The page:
Europe Election Monitors Might Forgo Russian Vote
Wednesday, January 30, 2008
MOSCOW, Jan. 29 -- Europe's principal elections watchdog group said Tuesday it may refuse to monitor a second Russian election in a row because the authorities here have imposed "serious restrictions" on the organization's ability to scrutinize March 2 presidential voting.
"If the conditions aren't changed, we can't observe," Curtis Budden, a spokesman for the Warsaw-based Office for Democratic Institutions and Human Rights, said in a telephone interview.
Budden said a written Russian invitation to the organization, which is an arm of the 56-state Organization for Security and Cooperation in Europe (OSCE), limited the number of observers to 70, much lower than the number allowed at the last presidential election. Moreover, Budden said, observers will not be allowed to enter Russia until three days before the vote.
Russian officials say the March voting will be well observed because they have invited a total of about 400 foreign observers, from countries including former Soviet republics and China. The numbers from the OSCE group, they contend, are fully within the requirements for OSCE members.
"There will be no limits placed on the activities of international election monitors so long as they act within the law," Vladimir Churov, head of Russia's Central Election Commission, said Monday.
The OSCE's monitoring group normally conducts both long-term and short-term missions, observing the quality of the campaign for at least two months as well as the conduct of voting on the day of the election. In the last Russian presidential election, in 2004, the group had 387 long-term and short-term observers.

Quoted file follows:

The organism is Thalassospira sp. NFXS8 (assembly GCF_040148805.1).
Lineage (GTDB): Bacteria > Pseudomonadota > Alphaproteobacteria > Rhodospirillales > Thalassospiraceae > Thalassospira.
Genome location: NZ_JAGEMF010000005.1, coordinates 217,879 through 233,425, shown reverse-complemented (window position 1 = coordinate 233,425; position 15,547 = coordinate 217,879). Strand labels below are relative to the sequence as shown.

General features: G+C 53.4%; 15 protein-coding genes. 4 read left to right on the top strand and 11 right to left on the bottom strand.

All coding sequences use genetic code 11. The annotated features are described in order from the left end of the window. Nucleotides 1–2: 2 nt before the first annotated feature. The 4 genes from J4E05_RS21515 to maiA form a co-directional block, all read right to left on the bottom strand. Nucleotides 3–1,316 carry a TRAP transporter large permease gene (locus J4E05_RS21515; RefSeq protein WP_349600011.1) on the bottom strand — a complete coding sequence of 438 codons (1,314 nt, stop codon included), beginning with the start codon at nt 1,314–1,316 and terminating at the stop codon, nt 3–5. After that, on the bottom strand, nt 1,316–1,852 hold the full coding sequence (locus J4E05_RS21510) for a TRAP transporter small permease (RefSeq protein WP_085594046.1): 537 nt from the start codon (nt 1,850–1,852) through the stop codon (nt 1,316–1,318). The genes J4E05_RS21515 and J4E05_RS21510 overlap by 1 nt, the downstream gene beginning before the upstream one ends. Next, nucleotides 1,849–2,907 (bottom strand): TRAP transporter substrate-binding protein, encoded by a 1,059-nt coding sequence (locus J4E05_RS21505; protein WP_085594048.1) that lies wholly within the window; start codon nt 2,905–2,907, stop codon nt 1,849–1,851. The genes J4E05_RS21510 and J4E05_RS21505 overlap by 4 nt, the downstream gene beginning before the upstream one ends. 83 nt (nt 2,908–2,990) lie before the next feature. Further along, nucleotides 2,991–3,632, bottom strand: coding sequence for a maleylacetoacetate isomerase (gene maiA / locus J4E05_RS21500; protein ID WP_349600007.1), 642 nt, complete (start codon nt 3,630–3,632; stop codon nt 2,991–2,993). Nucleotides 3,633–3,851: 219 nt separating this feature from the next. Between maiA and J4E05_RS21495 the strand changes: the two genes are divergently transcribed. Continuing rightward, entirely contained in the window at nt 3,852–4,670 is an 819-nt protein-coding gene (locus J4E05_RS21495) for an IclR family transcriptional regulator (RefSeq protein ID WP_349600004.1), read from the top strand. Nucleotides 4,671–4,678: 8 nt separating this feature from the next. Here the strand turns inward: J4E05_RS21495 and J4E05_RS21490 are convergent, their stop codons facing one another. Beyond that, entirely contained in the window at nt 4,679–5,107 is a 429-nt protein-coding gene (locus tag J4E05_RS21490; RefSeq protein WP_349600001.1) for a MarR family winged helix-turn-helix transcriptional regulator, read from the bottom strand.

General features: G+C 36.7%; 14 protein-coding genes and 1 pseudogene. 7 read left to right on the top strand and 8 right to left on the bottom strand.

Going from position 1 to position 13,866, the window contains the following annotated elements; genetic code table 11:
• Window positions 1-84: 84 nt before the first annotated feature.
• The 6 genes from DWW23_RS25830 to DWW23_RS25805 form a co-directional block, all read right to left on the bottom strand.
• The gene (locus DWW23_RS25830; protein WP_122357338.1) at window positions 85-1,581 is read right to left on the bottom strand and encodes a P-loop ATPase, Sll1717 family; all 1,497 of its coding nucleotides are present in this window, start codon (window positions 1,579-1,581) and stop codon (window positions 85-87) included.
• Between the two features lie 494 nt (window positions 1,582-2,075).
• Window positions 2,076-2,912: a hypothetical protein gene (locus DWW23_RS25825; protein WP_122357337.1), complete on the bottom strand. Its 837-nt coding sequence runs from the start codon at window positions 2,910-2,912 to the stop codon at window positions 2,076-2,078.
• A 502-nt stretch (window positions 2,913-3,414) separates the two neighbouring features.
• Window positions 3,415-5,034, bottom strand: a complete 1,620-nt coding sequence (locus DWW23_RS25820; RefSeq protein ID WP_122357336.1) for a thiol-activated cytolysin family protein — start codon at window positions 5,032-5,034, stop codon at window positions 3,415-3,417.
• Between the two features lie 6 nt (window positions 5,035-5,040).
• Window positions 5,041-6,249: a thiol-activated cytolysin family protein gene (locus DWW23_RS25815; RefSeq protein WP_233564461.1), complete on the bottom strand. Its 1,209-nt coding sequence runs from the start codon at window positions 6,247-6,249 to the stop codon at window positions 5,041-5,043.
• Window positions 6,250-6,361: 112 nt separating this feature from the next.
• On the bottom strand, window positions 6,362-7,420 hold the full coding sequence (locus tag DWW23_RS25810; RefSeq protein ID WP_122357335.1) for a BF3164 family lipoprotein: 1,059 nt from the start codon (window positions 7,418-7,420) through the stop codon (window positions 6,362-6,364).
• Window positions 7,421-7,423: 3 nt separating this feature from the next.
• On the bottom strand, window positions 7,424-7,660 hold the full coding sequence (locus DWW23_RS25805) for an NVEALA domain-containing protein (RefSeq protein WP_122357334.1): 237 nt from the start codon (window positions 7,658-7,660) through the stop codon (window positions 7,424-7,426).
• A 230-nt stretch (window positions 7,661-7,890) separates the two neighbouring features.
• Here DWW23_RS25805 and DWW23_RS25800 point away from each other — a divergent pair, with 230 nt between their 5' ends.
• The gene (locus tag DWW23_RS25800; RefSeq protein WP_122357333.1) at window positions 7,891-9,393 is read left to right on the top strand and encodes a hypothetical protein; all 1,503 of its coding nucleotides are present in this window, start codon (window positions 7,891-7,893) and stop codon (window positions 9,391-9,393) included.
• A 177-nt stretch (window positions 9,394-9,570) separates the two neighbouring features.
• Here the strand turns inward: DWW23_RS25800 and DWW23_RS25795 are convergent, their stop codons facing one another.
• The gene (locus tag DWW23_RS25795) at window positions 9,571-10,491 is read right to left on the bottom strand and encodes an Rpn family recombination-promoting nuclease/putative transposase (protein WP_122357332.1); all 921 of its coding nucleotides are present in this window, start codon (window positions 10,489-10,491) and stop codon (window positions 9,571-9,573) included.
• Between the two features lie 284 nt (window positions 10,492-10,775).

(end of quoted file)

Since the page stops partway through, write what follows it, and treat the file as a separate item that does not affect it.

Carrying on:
"We are not satisfied with their conditions because they don't allow meaningful observation," Budden said.
He said the watchdog group has written to the Central Election Commission asking it to quickly revise its conditions. Budden said a decision on whether to monitor the presidential election will depend on the Russian response and its timeliness.
Russia angrily complains that the OSCE, which has criticized the conduct of numerous elections in the post-Soviet world, is a vehicle for the West to undermine Russia and its allies. The Kremlin has increasingly adopted a strident and dismissive stance toward Western criticism of its anti-democratic direction under President Vladimir Putin.
Dmitry Medvedev, a first deputy prime minister and Putin's chosen successor, is widely expected to sweep to victory March 2. But the fairness of the process has already been called into question by the opposition here, which cites the disqualification of one candidate, a Putin critic, and alleged bias in favor of Medvedev on the critical national television channels where most Russians get their news.
Last month, the OSCE monitoring organization refused to observe Russia's parliamentary elections, complaining of visa delays and restrictions on the part of the Central Election Commission. Russia charged that the United States had strong-armed the OSCE not to observe -- an allegation denied by the Bush administration and the international group.
The December elections were criticized by the parliamentary assemblies of the OSCE and the Council of Europe, the continent's leading human rights group, as unfair.